Though it didn’t feel like it at the time, the years preceding 2017 now resemble an economic golden age for the UK. After the damage imposed by the financial crisis and excessive austerity, Britain recovered to become the fastest growing G7 country. Real earnings finally rose as wages increased and inflation fell (income per person grew by 3.5 per cent in 2015).
And then the Brexit vote happened. Though the immediate recession that the Treasury and others forecast did not materialise, the UK has already paid a significant price. Having previously been the fastest growing G7 country, Britain is now the slowest. Real earnings are again in decline owing to the inflationary spike caused by the pound’s depreciation (the UK has the lowest growth and the highest inflation – stagflation – of any major EU economy). Firms have delayed investment for fear of future chaos and consumer confidence has plummeted. EU negotiator Michel Barner’s warning of a “very disturbing” deadlock in the Brexit talks reflects and reinforces all of these maladies.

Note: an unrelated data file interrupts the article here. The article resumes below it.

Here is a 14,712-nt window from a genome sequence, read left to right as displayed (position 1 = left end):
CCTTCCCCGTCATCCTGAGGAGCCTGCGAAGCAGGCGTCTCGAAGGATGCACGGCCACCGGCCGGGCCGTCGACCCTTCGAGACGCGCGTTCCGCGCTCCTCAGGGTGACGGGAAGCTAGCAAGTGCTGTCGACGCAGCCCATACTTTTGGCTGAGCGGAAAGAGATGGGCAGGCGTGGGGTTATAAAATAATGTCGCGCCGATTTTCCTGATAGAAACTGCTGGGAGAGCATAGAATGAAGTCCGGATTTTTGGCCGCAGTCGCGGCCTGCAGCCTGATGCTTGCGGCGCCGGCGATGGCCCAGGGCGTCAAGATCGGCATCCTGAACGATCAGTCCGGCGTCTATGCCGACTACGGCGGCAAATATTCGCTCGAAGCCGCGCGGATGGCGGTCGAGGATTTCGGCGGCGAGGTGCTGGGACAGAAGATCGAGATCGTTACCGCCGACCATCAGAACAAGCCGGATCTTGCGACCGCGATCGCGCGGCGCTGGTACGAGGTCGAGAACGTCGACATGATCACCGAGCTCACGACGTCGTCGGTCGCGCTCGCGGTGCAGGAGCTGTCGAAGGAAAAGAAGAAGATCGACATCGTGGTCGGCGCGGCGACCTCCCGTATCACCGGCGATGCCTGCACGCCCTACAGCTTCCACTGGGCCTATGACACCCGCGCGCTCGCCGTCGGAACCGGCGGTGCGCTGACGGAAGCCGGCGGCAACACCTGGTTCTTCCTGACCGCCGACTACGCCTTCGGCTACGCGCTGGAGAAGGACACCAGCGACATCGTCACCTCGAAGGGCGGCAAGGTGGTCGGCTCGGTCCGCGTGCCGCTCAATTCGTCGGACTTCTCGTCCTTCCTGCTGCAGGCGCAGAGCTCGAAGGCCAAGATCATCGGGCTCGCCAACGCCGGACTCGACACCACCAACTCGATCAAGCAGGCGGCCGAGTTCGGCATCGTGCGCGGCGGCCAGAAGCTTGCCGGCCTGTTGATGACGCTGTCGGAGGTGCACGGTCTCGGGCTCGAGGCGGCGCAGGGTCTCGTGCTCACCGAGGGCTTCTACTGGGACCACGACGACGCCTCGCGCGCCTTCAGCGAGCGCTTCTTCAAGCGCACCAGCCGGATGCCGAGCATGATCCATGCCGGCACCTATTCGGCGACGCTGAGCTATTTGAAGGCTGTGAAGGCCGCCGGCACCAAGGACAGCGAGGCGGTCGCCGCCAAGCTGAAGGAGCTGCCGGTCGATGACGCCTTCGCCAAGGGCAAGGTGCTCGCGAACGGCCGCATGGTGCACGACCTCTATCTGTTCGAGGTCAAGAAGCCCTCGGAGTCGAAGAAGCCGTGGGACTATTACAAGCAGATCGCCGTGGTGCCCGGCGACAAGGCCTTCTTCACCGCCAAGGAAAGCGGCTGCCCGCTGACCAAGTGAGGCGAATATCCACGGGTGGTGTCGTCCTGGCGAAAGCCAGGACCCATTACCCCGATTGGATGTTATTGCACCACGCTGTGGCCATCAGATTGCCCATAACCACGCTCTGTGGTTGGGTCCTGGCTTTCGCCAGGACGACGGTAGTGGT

While Leavers plead with Philip Hammond to set money aside for “a no-deal scenario”, the referendum result is daily harming the public finances. The Office for Budget Responsibility has forecast a £15bn budgetary hit (the equivalent of nearly £300m a week). To the UK’s existing defects – low productivity, low investment and low pay – new ones have been added: political uncertainty and economic instability.
The Conservatives, to annex former Chancellor George Osborne’s phrase of choice, failed to fix the roof when the sun was shining. Rather than taking advantage of record-low borrowing rates to invest in infrastructure (and improve the UK’s dismal productivity), the government squandered money on expensive tax cuts. The Sisyphean pursuit of a budget surplus (now not expected until at least 2027) reduced the scope for valuable investment. Productivity in quarter two of this year was just 0.9 per cent higher than a decade ago – the worst performance for 200 years.
Having softened austerity, without abandoning it, the Conservatives are now stuck in a political no man’s land. Brexit and the loss of the Tories’ majority are imposing ever greater demands on the fiscally conservative Hammond. The £26bn war chest that the Chancellor had assembled may have been reduced by as much as two-thirds.
As the UK drifts towards the Brexit cliff edge in ever worse shape, it is left to reflect on opportunities missed and potential wasted. Britain, which embraced the European project to escape its “sick man” status, is once more worthy of that ignomonious title.